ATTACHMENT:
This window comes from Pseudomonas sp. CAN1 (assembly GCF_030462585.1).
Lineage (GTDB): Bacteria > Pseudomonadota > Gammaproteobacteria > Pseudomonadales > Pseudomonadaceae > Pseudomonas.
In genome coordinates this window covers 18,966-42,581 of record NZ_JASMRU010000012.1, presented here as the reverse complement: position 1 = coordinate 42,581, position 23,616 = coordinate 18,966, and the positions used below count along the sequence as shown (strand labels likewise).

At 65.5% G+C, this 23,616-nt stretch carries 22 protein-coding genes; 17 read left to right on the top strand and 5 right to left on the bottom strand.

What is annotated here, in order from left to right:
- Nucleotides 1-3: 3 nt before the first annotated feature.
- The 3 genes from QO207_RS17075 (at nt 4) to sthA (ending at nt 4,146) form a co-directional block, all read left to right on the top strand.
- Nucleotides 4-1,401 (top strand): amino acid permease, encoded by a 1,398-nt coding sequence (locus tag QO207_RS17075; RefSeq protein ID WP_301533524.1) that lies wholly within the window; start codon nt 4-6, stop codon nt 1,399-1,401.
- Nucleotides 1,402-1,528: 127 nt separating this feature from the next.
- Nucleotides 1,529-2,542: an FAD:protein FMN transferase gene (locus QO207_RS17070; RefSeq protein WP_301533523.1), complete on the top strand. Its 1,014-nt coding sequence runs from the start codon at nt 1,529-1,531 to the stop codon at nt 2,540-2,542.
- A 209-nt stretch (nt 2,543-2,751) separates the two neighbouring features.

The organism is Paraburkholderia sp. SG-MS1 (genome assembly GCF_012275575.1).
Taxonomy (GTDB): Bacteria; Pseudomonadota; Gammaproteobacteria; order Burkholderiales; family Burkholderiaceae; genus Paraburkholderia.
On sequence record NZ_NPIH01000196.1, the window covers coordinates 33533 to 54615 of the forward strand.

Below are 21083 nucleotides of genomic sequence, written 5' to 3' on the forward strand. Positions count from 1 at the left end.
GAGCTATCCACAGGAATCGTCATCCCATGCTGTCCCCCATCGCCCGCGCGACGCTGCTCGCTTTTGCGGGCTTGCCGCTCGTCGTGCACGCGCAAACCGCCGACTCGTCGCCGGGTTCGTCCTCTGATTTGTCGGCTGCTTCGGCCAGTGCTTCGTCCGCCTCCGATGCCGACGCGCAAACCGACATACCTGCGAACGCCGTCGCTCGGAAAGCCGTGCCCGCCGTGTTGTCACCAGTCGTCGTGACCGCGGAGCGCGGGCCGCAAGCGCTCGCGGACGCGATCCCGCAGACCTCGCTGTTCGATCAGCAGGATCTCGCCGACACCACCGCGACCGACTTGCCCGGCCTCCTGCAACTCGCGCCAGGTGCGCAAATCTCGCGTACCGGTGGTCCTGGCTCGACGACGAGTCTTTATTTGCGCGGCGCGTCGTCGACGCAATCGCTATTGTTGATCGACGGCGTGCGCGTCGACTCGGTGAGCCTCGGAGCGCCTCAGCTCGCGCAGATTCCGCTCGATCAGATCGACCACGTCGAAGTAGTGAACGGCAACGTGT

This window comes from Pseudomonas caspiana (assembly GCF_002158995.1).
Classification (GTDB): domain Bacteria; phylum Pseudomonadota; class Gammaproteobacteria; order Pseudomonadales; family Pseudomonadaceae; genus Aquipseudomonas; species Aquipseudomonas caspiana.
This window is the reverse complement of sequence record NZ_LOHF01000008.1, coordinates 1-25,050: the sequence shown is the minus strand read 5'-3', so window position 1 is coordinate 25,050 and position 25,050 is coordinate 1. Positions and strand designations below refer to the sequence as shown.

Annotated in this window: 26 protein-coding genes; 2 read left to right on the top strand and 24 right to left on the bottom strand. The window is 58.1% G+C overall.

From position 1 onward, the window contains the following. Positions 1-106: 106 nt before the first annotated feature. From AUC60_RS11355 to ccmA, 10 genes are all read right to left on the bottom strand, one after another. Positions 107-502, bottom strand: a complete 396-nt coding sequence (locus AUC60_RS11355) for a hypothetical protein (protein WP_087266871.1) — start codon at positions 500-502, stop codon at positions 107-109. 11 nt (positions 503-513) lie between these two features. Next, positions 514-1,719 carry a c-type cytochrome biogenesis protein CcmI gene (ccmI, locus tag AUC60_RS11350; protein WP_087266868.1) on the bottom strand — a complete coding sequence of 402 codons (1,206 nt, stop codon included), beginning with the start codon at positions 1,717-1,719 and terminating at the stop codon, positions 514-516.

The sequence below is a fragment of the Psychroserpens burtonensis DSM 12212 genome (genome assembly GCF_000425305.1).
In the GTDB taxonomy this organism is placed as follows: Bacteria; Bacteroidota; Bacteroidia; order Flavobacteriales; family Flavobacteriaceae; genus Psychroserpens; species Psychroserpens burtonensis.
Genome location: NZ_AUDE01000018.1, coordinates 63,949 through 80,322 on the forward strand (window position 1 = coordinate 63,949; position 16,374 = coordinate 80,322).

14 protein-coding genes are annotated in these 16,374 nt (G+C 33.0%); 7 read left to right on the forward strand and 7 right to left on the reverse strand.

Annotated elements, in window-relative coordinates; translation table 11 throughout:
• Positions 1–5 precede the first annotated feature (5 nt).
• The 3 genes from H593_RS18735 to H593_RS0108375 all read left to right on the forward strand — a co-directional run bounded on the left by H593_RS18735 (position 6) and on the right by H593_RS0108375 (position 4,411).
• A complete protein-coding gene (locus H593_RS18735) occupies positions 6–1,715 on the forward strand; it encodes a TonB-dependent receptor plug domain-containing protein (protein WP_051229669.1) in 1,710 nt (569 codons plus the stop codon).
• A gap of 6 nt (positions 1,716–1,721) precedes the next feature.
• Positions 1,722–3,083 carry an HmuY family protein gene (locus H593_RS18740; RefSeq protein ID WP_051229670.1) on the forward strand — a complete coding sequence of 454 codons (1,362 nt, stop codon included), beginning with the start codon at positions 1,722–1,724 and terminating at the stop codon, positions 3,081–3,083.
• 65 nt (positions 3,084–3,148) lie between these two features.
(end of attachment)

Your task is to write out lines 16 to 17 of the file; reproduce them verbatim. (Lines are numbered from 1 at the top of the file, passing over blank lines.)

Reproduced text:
GAGCTATCCACAGGAATCGTCATCCCATGCTGTCCCCCATCGCCCGCGCGACGCTGCTCGCTTTTGCGGGCTTGCCGCTCGTCGTGCACGCGCAAACCGCCGACTCGTCGCCGGGTTCGTCCTCTGATTTGTCGGCTGCTTCGGCCAGTGCTTCGTCCGCCTCCGATGCCGACGCGCAAACCGACATACCTGCGAACGCCGTCGCTCGGAAAGCCGTGCCCGCCGTGTTGTCACCAGTCGTCGTGACCGCGGAGCGCGGGCCGCAAGCGCTCGCGGACGCGATCCCGCAGACCTCGCTGTTCGATCAGCAGGATCTCGCCGACACCACCGCGACCGACTTGCCCGGCCTCCTGCAACTCGCGCCAGGTGCGCAAATCTCGCGTACCGGTGGTCCTGGCTCGACGACGAGTCTTTATTTGCGCGGCGCGTCGTCGACGCAATCGCTATTGTTGATCGACGGCGTGCGCGTCGACTCGGTGAGCCTCGGAGCGCCTCAGCTCGCGCAGATTCCGCTCGATCAGATCGACCACGTCGAAGTAGTGAACGGCAACGTGT

This window comes from Pseudomonas caspiana (assembly GCF_002158995.1).